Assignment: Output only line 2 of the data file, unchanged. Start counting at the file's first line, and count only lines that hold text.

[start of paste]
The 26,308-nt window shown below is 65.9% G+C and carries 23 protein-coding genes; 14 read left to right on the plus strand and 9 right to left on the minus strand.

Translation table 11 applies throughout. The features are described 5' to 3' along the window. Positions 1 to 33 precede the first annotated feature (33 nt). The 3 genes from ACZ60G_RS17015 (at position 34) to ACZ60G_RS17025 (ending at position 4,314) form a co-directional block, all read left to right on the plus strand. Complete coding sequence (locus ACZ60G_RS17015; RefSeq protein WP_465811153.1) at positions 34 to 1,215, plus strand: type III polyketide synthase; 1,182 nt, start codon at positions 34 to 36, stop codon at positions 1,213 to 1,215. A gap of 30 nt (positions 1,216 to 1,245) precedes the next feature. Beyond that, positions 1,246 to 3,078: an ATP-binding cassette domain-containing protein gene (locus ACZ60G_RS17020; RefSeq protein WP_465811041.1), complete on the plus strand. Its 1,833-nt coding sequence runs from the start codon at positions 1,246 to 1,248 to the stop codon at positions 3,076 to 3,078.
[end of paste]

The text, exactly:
Translation table 11 applies throughout. The features are described 5' to 3' along the window. Positions 1 to 33 precede the first annotated feature (33 nt). The 3 genes from ACZ60G_RS17015 (at position 34) to ACZ60G_RS17025 (ending at position 4,314) form a co-directional block, all read left to right on the plus strand. Complete coding sequence (locus ACZ60G_RS17015; RefSeq protein WP_465811153.1) at positions 34 to 1,215, plus strand: type III polyketide synthase; 1,182 nt, start codon at positions 34 to 36, stop codon at positions 1,213 to 1,215. A gap of 30 nt (positions 1,216 to 1,245) precedes the next feature. Beyond that, positions 1,246 to 3,078: an ATP-binding cassette domain-containing protein gene (locus ACZ60G_RS17020; RefSeq protein WP_465811041.1), complete on the plus strand. Its 1,833-nt coding sequence runs from the start codon at positions 1,246 to 1,248 to the stop codon at positions 3,076 to 3,078.